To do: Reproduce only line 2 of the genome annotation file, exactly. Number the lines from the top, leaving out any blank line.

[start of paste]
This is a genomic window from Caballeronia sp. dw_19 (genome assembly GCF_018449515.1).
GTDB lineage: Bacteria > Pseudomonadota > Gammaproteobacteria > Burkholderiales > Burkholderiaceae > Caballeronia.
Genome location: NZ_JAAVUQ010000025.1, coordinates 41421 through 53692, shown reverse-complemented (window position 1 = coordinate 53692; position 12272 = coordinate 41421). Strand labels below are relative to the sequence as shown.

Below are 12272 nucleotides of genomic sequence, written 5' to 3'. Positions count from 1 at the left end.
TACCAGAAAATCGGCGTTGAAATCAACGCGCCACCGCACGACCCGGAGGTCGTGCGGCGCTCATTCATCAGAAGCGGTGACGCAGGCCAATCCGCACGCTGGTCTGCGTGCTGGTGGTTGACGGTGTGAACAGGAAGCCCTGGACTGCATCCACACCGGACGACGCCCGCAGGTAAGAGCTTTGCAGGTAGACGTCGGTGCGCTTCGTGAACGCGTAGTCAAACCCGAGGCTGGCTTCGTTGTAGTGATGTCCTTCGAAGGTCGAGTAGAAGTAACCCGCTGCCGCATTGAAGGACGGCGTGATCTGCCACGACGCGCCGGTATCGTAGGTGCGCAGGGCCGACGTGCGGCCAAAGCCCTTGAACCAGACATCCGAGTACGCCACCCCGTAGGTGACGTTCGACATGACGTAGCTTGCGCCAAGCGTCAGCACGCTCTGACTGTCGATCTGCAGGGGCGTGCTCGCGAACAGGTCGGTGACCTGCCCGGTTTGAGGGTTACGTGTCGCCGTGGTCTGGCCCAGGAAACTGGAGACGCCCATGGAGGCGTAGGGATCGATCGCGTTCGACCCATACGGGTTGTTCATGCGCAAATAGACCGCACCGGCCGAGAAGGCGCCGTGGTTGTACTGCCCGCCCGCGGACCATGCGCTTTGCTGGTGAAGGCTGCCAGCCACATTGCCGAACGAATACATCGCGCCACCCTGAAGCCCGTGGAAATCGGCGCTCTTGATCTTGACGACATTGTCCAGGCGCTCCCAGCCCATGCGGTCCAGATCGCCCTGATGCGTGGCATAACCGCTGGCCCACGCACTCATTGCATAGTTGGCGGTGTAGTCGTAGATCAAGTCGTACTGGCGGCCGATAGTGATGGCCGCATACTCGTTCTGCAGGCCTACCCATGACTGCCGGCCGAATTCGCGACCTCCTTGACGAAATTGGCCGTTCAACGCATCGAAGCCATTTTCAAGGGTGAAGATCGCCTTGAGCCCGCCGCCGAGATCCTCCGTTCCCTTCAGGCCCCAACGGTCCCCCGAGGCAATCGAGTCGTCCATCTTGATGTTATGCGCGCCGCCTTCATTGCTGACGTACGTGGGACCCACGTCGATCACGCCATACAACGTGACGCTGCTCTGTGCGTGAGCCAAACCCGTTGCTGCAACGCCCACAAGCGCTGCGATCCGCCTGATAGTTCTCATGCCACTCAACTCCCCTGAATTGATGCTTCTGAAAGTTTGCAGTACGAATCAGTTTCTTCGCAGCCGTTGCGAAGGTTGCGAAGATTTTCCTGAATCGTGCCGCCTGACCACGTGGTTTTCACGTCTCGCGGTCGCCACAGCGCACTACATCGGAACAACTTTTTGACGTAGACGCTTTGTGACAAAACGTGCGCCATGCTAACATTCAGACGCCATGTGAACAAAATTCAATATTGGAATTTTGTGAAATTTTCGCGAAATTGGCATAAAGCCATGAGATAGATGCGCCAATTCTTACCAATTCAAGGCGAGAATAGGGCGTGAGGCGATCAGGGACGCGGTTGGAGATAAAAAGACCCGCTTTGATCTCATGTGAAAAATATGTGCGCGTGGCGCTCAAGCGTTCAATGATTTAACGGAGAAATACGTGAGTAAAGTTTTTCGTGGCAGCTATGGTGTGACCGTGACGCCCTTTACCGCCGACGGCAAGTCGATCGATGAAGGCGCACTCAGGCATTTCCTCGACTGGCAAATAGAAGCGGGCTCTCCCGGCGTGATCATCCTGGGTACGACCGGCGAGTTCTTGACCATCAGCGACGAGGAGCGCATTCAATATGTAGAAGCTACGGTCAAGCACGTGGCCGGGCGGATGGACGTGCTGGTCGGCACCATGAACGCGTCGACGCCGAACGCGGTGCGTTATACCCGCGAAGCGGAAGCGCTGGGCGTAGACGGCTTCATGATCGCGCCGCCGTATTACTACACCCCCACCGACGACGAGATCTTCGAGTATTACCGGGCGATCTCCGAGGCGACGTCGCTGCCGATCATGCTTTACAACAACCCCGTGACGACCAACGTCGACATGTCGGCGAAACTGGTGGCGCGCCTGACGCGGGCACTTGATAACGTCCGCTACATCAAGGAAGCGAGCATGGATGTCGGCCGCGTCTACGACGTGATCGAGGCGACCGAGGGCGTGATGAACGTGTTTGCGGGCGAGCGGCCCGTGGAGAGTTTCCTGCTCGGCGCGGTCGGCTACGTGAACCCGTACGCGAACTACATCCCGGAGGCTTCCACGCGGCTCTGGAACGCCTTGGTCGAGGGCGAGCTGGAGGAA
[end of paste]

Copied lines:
GTDB lineage: Bacteria > Pseudomonadota > Gammaproteobacteria > Burkholderiales > Burkholderiaceae > Caballeronia.